“Red Cloud Pistachios” by David J. Heslop
“These Barren Hills” by David J. Heslop
These two novels should be read in order. “Red Cloud Pistachios,” introduces the small agricultural community of Red Cloud, located somewhere around Willcox, where the protagonist, Joseph Maxwell Johnson, known as “J.J.,” runs his inherited pistachio grove. His partner is a former Mexican national named George Velazquez, who is a bit of a nag. J.J. is a bit of a layabout. Red Cloud is a bit scruffy but full of interesting characters who interact, play out their lives and finally resolve most of their problems.
Comes “These Barren Hills,” and Red Cloud is under siege for its water rights as an unscrupulous copper company, waiting to scoop up tons of ore-bearing soil, takes over. When copper prices fall, the results are predictable: the mine closes. The results are not pretty. Heslop, a transplanted Bostonian, won a “Readers Favorite” award in a 2011 Arizona statewide writing contest for “Red Cloud Pistachios.”
“Coverboys & Curses” by Lala Corriere
(Bridge Publishing Co., $13.49)
This ultra-complex murder mystery includes inherited curses, a wicked, charismatic psychologist (addicted to cocaine), a popular magazine devoted to photos of (almost) naked gents and in-depth investigative journalism, and several love stories — one involving a big league baseball pitcher. And with all that, you have just scratched the surface of “Coverboys.” Corriere dedicates it in part to Sidney Sheldon, whom she identifies as her mentor.
“Sword of Her Spirit” by Mary Beth Young
An examination of childhood sexual abuse is central to this intense story about a serial killer whose motivations are brought to light by a reporter at a small town newspaper. The story is told from several angles as the reporter discovers her past is not too dissimilar from the killer’s.
“Searching For Meaning: Idealism, Bright Minds, Disillusionment and Hope” by James T. Webb.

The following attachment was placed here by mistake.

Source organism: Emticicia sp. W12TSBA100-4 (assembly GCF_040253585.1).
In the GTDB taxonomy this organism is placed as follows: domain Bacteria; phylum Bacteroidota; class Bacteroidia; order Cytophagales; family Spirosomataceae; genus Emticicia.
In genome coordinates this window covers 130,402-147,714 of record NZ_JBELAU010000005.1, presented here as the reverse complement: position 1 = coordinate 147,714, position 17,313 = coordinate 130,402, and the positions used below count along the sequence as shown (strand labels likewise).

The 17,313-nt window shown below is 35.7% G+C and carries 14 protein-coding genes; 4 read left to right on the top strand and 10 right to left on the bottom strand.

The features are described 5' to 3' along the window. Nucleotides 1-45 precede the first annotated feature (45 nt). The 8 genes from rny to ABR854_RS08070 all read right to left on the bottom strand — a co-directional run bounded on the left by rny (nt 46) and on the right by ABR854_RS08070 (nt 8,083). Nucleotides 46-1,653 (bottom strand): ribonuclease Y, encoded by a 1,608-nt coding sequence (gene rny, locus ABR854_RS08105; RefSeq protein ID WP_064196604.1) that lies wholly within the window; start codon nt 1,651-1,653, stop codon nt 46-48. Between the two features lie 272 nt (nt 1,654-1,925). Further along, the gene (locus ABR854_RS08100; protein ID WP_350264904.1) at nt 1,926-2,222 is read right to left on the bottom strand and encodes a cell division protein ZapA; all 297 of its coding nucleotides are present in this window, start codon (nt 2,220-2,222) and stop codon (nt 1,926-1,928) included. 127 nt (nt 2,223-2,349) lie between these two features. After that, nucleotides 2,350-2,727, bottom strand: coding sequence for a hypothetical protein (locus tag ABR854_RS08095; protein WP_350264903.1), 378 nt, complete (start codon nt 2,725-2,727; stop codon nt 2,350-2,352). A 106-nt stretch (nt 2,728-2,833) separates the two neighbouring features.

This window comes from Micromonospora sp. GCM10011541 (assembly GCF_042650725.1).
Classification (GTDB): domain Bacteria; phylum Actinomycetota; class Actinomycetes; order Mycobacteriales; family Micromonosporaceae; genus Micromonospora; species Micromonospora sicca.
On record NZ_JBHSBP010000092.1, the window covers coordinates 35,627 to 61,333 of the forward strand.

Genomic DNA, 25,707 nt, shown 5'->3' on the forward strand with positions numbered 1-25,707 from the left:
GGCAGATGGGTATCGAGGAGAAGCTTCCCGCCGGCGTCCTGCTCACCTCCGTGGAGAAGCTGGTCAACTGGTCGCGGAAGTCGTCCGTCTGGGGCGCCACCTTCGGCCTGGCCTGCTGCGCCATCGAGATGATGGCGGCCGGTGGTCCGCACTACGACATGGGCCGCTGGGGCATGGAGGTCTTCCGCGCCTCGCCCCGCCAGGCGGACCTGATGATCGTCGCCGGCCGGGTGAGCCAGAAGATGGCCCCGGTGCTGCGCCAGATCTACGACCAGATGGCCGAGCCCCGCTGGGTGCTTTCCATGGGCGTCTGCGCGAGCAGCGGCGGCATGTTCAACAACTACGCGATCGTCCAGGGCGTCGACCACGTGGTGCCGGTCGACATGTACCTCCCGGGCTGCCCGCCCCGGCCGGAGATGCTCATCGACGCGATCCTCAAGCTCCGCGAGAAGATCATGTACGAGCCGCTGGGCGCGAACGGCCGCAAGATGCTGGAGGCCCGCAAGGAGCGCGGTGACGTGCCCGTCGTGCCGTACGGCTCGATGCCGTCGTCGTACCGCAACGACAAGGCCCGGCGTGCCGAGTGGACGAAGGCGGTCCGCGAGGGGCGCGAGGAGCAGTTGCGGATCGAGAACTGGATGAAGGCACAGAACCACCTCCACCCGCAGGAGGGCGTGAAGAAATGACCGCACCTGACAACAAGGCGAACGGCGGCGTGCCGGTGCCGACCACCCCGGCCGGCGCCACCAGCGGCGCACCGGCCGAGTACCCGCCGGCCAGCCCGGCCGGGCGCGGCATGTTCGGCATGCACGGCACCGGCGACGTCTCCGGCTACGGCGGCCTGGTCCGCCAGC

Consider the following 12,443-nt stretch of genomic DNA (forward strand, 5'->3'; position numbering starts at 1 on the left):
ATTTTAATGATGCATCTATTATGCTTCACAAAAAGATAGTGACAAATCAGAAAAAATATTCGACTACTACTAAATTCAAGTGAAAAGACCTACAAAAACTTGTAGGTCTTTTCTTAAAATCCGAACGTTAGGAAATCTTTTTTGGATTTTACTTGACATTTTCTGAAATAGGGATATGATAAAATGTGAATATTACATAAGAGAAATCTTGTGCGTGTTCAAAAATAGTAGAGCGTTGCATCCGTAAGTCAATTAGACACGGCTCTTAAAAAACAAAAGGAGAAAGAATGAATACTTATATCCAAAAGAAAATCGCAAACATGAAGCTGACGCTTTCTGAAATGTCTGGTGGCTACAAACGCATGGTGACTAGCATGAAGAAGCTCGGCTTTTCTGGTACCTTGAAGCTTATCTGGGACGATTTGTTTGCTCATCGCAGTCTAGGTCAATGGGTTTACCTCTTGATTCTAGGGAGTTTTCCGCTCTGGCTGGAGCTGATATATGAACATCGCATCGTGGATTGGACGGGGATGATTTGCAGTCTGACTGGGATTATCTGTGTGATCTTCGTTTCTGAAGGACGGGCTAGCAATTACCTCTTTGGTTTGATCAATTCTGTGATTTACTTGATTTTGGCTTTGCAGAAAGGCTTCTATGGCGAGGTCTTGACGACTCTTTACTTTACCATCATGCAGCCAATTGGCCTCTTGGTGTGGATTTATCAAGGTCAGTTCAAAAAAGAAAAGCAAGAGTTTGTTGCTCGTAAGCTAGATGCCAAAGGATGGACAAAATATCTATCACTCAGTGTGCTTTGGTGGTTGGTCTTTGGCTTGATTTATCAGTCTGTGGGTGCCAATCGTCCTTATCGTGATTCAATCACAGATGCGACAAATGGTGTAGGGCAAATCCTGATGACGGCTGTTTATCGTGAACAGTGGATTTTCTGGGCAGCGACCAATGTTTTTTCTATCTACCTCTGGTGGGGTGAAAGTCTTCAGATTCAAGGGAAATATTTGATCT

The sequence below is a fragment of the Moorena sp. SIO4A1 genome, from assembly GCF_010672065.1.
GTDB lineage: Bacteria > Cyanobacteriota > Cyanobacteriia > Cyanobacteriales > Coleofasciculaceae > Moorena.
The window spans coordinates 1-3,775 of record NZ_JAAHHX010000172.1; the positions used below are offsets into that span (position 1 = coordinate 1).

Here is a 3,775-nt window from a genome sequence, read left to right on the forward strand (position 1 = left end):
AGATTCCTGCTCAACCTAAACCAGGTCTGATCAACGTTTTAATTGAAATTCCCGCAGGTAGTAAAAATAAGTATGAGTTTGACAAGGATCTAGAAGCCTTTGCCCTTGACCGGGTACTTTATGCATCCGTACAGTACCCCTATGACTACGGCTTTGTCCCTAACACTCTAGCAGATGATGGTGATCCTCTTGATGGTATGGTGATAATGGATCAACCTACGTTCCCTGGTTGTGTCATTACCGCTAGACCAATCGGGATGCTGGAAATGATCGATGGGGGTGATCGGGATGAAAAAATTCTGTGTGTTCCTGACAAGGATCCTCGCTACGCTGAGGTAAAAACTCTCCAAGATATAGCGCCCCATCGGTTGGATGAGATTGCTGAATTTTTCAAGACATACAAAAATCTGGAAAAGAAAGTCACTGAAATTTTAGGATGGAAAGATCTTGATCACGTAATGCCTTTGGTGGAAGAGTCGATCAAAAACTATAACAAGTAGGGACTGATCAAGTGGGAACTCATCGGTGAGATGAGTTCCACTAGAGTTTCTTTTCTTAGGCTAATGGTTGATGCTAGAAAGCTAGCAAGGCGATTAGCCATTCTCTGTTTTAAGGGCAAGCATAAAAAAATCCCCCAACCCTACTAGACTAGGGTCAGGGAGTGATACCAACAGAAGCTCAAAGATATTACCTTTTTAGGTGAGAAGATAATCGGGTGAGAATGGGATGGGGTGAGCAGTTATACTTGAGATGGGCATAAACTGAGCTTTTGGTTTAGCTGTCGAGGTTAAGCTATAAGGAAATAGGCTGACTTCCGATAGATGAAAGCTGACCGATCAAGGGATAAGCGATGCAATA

(Great Potential Press, $24.95)
Webb, a Fellow of the American Psychological Association whose successful career has been devoted to working with gifted and talented children, writes about the symptoms besetting idealists and optimists and offers strategies for dealing with them.
“Inheritance” by Irma Sheppard
Sheppard, whose bio identifies her as a Tucson psychotherapist in private practice, writes about her family, beginning in Europe in the 1930s and then in Canada and the United States. The poems are simple, easy to read and filled with personal details of living and working. Sheppard is also an award-winning short story writer.
“Sammy Goes to Beirut” by Jacquelyn Kirkis
Sammy, a dark brown Siamese cat, has spent his long life traveling around the U.S. with his peripatetic military family. Eventually they all wind up, when Sammy is 18, in Lebanon. During his lifetime he shares the family’s affection with a number of other pets (including an unfortunate hamster). This affectionate tribute to a cat, who seems very like a dog, is loving and heartfelt.
“The Miss Illegal Alien Beauty Pageant” by Frank de la Cruz
De la Cruz, who identifies himself as a political activist, has concocted a fantasy beauty contest in which the contestants represent Europe and Mexico (and one is a “dreamer.”) As they are presented, instead of an “applause meter,” the meter reports new deaths among the border crossers from Mexico.
“Bently and the Crooked Carrot” by Maryam Wade, illustrated by Sandi Baker
When Bently Brown and Ferguson Foster go on a weekend Bun Scout camping trip, the goal is Bun Scouting’s highest award, a Crooked Carrot. It all turns out surprisingly well for the two likable rabbits.
“The Boomer Generation: A Baby Boomer’s Survival Guide” by Michael W. Bush
Bush, an accountant, offers an apocalyptic view of what’s going to happen when Social Security goes broke, which he predicts will be soon unless the federal government tightens its belt, sells off some of its assets — Yellowstone Park anyone? — and pays down the national debt. And, passes term limits on members of Congress.